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NYSWI Founder William Kennedy Receives University Medallion

By Angelina Ochoa | April 29, 2024

William Kennedy, founder of the New York State Writers Institute (NYSWI), has recently received the Medallion of the University at Albany, which is the highest honor the university can bestow. Kennedy received it for his contributions to both UAlbany and the community in early April. 

As stated in a press release, receiving the Medallion of the University indicates a deep recognition from the UAlbany community for an individual who has displayed enormous pride in service and leadership. Grantees must display a deep passion for academic excellence in conjunction with cultural resonance, exemplifying the goals higher education strives to achieve in all of the communities it represents. 

The reason for Kennedy’s selection involved his hard work in making Albany a focal point for literary and creative genius, as well as his leadership role as the executive director and founder of the NYSWI.

The NYSWI works to celebrate literary culture and recognize the importance it holds in our school community. The program offers different events to explore the sphere of reading and writing, including craft talks, author Q&A’s, and classic film series. A staple of the institute is that of the Albany Book and Film Festival, with all events being open to the public and free of cost.

Kennedy was born in 1928 and is from the city of Albany. He graduated from Siena College in 1949. He then went on to pursue a versatile profession in journalism. According to the Historic Albany Foundation (HAF), Kennedy served time in the armed forces, simultaneously writing for the Army newspaper while being stationed in Europe. Following his time in the military, Kennedy went on to be an investigative reporter for the Times Union. Starting in 1956, Kennedy spent time in Puerto Rico where he went on to write for the San Juan Star, where he went on to become a managing editor. As pointed out in The Daily Gazette, Kennedy both met and married his wife, Dana Sosa, while residing on the island. The two remained a couple until her death in 2023.

While definitely living the life of what seems like a profound traveler, Kennedy’s pride for his hometown was the sole drive for eight of his novels, which are all set in Albany. As reported by the HAF, these novels of Kennedy’s have come to be recognized as The Albany Cycle, which sheds light on the concept of the Albany Democratic Machine and its sole players. The Daily Gazette reports that three books from this collection emerged as the Albany Trio: “Ironweed," “Billy Phelan’s Greatest Game," and “Legs." “Ironweed” received a Pulitzer Prize for Fiction in 1984. 

Kennedy has additionally been the recipient of the Peggy V. Helmerich Distinguished Author Award in 2001 as well as the Fitzgerald Award for Achievement in American Literature in 2007. Kennedy was also awarded a Regents Medal of Excellence from the State University of New York as well as the New York State Governor’s Arts Award.

Prior to receiving the Pulitzer Prize, Kennedy had also received the MacArthur Foundation Fellowship on Jan. 16, 1983. NYSWI has stated that the amount of the award totaled to $264,000. Upon receiving this sum, Kennedy designated a portion of it to found the institute. Late Governor Mario M. Cuomo, who was also a recipient of the Medallion, backed the proper legislation of the institute’s founding, compounded with a yearly set of funds amounting to $100,000 with the sole purpose of hosting a variety of literary and cultural events.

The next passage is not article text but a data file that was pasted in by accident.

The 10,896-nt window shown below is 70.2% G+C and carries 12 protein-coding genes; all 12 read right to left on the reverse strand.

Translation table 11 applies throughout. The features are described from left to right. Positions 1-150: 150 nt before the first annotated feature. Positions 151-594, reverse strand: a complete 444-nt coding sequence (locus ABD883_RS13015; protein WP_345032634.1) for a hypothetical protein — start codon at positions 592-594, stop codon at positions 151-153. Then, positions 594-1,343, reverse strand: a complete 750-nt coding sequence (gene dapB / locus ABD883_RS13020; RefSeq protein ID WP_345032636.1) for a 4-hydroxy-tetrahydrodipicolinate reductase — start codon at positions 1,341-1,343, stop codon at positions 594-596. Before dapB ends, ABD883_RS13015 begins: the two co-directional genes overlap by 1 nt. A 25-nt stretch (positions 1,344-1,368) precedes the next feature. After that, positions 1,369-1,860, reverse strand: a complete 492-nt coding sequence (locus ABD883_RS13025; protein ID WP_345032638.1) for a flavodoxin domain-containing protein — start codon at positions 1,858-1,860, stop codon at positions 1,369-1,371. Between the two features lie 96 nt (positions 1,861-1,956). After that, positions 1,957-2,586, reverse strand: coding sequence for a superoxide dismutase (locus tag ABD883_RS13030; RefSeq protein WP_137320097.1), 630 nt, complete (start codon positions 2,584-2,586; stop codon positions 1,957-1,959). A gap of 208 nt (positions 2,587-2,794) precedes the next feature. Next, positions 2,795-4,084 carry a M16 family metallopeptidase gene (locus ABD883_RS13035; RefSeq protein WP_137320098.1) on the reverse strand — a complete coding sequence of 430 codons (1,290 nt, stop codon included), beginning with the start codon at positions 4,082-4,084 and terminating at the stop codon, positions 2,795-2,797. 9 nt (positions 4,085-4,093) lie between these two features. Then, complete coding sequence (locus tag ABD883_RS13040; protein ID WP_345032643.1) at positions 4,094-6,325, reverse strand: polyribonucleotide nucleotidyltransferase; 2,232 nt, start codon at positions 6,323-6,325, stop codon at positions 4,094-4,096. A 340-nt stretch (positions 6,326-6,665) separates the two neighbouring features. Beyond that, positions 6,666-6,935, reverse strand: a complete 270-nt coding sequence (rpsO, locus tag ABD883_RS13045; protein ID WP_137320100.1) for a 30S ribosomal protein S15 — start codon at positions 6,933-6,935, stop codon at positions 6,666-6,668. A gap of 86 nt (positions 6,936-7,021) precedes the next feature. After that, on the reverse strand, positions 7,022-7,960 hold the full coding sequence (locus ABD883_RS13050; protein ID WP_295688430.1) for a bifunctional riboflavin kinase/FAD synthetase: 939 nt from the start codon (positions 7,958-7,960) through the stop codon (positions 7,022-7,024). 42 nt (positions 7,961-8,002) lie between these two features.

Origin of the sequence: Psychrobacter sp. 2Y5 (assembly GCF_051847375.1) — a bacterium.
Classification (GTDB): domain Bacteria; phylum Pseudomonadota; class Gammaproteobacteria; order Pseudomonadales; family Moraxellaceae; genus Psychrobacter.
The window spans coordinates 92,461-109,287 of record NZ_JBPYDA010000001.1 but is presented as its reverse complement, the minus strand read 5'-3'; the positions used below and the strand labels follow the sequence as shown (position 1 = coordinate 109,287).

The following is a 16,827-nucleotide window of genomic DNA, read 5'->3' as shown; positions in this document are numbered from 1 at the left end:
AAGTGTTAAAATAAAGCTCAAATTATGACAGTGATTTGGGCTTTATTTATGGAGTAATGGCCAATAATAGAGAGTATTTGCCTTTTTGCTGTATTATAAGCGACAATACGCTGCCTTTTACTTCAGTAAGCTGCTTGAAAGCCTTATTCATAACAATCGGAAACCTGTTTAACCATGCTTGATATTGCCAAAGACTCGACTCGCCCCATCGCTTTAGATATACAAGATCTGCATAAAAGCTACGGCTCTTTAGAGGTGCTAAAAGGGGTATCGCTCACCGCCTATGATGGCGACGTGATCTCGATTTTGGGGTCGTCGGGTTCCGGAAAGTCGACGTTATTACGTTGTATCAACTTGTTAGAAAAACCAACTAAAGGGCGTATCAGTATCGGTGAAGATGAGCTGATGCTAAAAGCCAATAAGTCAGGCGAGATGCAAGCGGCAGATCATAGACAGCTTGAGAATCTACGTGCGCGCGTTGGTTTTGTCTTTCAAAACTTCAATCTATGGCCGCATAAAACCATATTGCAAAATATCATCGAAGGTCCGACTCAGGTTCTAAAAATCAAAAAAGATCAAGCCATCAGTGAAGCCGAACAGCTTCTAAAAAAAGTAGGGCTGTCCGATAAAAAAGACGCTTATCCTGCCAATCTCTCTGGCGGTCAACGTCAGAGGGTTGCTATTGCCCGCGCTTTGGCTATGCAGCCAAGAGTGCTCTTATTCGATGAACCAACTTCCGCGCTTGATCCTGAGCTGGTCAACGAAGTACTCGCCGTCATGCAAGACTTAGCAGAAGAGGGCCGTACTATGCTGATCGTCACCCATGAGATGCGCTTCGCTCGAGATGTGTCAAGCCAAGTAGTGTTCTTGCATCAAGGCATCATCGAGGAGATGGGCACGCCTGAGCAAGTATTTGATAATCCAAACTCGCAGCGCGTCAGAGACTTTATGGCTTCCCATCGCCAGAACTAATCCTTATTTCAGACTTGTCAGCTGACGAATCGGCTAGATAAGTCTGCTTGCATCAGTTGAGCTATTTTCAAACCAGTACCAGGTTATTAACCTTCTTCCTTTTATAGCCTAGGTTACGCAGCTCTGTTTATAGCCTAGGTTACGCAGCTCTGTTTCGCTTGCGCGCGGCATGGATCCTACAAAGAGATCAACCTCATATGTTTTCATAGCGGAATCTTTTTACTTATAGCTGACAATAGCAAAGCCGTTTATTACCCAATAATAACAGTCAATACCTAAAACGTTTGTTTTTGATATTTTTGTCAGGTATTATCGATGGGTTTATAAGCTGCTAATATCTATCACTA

Kennedy also made his mark on the university through his career as a lecturer, where he taught creative writing and journalism for eight years. He became a full-fledged professor in 1983, and also was a visiting professor at Cornell University during the 1982-83 school year where he taught writing.

Paul Grondahl, director of the NYSWI, spoke on his experience both in working in the Institute and the impact Kennedy has had on not only himself but on the UAlbany community as a whole.

Grondahl recounted that Kennedy was a mentor for all and always looking to help, whether it be reading over prospective work and giving suggestions, or providing recommendation letters. In regards to Kennedy’s niche topic of Albany in his work, Grondahl remarked that, “When he came back and started writing about Albany, he hit a bigger gear and saw that Albany was an amazing city with 400 years of history, where he could push his imagination as a fictional writer.”

Reflecting on Kennedy’s ceremony, Grondahl stated, “I felt great pride standing up next to Will, my mentor and the first person I met at UAlbany in 1981 as he received the University Medallion. He has devoted five decades to advancing literature and writing at UAlbany by creating the Writers Institute, so this was a most fitting honor.”

The NYSWI continues to serve the Albany community today with Kennedy serving as Founder and Executive. The institute says that it continues to “explore and teach the writing craft; to celebrate diverse voices in all genres; to honor the power of literature as a force for individual growth and social good; and to foster a vibrant community of readers and writers who engage in meaningful dialogue.”


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